Can grandparental support improve the mental health of single mothers?

Can grandparental support improve the mental health of single mothers?

In a recent study in Population Studies, researchers explored the role of grandparental support in protecting mothers from depression.

Their results indicate that grandparental support may matter more for single mothers, while the role of grandmothers is more significant than that of grandfathers.

Can grandparental support improve the mental health of single mothers?Study: Grandparental support and maternal depression: Do grandparents’ characteristics matter more for separating mothers? Image Credit: Monkey Business Images/


Mothers often bear a larger share of childcare responsibilities compared to fathers, especially among single parents due to various circumstances such as widowhood or separation. In many cases of parental separation, children tend to primarily reside with their mothers, even when custody is shared.

Separated mothers may need the support of family members as they navigate the challenges associated with single parenthood.

Grandparents can be a significant source of support for families with young children, particularly if they are younger, retired, healthy, and live close to their children and grandchildren.

Having a strong support system is known to be protective against depression, but few studies have explored the association between grandparental support and maternal depression.

Single mothers may be more likely to develop symptoms of depression and emotional stress than those who are partnered. Therefore, such investigations affect parental well-being, childcare, and related social policies.

About the study

In this study, researchers explored whether maternal depression differed based on the characteristics of grandparents, if these differences were greater for separating mothers compared to partnered ones, and whether grandparent characteristics lead to different trajectories in maternal depression when they are separating.

Focusing on mothers of children aged less than 12 years, the authors measured depression by using antidepressant purchases as a proxy, though this could underestimate mild depressive symptom prevalence.

The mothers were all born in Finland from 1945 to 1995. Mothers who were followed for at least three hours between 2000 and 2014 and whose children could be linked to at least one grandparent were included in the study.

The dataset included information on three generations – children, biological parents, and maternal and paternal grandparents.

Mothers were classified as non-separating if their union had not been dissolved during the child’s 13th birthday. In contrast, separated mothers lived with their children for a year after a parental separation. Maternal age, income, education, employment status, and area of residence were included as controls.

The grandparents’ characteristics were age, union stability, geographical proximity, and health. Lower age, stable unions, greater geographical proximity, and good health were beneficial and hypothesized to be associated with lower maternal depression.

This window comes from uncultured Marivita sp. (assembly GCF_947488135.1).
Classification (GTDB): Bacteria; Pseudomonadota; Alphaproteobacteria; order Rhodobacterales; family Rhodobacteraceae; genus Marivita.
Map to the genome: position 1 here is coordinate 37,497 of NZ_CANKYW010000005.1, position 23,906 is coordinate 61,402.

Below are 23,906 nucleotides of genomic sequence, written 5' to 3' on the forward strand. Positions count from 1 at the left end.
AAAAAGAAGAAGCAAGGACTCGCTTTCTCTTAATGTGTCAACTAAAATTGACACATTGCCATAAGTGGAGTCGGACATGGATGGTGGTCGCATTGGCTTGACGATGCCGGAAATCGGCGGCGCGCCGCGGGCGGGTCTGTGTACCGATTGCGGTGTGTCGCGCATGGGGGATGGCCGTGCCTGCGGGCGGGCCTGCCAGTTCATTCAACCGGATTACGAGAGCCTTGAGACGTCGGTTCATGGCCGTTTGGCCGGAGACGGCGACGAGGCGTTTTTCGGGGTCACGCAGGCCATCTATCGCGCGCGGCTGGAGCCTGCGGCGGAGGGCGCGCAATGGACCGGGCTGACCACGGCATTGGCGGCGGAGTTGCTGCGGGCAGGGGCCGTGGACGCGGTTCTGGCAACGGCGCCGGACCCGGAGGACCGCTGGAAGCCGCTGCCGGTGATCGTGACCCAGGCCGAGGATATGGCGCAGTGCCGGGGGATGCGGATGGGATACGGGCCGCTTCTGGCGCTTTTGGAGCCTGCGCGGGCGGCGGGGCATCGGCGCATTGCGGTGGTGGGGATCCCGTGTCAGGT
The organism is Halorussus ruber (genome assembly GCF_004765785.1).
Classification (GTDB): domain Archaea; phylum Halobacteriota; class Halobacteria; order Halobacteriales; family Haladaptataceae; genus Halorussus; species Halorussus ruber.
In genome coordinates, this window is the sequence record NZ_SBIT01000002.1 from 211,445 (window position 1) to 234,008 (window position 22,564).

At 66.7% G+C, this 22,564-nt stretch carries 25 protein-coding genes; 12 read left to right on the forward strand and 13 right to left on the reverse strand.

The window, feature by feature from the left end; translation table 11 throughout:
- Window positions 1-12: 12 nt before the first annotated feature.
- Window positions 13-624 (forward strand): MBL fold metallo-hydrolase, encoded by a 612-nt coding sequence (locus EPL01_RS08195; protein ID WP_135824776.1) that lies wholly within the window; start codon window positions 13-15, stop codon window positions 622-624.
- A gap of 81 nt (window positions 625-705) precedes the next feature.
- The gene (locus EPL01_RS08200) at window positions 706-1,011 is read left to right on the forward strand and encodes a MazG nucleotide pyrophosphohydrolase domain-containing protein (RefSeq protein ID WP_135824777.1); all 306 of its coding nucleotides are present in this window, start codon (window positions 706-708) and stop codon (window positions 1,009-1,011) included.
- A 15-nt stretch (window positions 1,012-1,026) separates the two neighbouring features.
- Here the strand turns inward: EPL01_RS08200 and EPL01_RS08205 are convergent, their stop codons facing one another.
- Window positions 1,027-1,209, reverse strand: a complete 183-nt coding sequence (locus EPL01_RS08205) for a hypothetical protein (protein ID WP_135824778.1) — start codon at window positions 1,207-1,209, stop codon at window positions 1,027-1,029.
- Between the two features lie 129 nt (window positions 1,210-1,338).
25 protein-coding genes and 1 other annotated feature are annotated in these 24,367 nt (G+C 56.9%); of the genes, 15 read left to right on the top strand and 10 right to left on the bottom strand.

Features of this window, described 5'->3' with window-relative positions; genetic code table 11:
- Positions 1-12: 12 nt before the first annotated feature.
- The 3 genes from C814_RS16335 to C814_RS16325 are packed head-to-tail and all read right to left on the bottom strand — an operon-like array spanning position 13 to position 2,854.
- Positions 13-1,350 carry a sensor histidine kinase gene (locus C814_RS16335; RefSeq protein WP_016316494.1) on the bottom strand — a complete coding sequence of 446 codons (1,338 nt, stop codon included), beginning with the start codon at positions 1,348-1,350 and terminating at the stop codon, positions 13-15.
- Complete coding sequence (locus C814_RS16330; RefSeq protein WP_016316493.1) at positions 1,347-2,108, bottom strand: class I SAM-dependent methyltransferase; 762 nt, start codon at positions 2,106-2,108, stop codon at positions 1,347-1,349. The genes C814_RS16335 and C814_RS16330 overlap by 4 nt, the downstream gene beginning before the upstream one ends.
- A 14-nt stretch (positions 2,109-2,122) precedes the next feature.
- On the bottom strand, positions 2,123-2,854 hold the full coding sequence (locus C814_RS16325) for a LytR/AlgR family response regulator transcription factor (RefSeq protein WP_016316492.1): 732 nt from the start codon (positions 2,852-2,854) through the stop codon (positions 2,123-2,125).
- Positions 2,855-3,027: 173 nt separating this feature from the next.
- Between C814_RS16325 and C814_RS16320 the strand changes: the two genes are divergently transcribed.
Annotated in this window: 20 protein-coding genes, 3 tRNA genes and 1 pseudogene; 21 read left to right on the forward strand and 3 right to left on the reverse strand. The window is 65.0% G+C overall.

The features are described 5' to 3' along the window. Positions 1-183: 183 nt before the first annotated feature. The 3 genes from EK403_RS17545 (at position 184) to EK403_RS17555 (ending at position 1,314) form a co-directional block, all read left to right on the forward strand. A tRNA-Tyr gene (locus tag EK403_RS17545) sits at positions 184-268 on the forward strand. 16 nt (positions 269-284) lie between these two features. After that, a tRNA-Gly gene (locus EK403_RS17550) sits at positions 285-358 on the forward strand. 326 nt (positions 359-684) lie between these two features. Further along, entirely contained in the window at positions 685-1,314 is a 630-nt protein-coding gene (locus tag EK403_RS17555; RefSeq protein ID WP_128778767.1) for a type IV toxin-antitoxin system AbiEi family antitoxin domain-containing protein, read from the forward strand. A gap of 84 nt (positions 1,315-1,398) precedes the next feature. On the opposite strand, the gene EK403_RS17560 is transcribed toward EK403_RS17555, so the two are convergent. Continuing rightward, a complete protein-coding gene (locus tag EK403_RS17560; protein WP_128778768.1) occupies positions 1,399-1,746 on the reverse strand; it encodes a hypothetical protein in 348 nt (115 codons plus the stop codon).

These effects were also predicted to be greater for separating mothers compared to non-separating ones and grandmothers compared to grandfathers.


Grandparents were less than 70 years old on average, and separating mothers were more likely than non-separating ones to have parents who were still working.

Non-separating mothers were less likely to live close to their parents but more likely to live close to their parents-in-law. Separating mothers were likelier to have parents or in-laws who did not live together.

Mothers were more likely to use antidepressants if their children’s grandparents were older, in poor health, or were not employed.

They were also more likely to have bought the medication if they did not live close to their children’s grandparents or if their parents did not live together. All mothers were significantly more likely to use antidepressants if their parents were in poor health.

As predicted, these differences were more pronounced for mothers who were separating from their partners, who were also significantly more likely to use antidepressants.

Maternal grandparents, particularly the grandmother, had a particularly important role to play in reducing maternal depression.

The use of psychotropic medications by mothers showed similar trends to antidepressant use, suggesting that the results were robust to multiple mental health treatments.


The findings demonstrate how multigenerational support exchanges can have important implications for mental health.

Grandparents provide support and resources for their daughters as they bring up their children, reducing mental stress and depression during this critical time.

These contributions are even more significant during periods of upheaval, such as maternal separation from their partner.

A limitation of the study is that it uses antidepressant and psychotropic medication use as a proxy for depression; however, this may underestimate actual depression prevalence since it may not capture less severe symptoms.

For children whose parents were separated, the dataset did not include information on the father’s involvement after separation. Exchanges of support between generations were also not directly measured.

Focusing only on Finland, the results of this study cannot be easily generalized to other populations. Future research can shed further light on these gaps.

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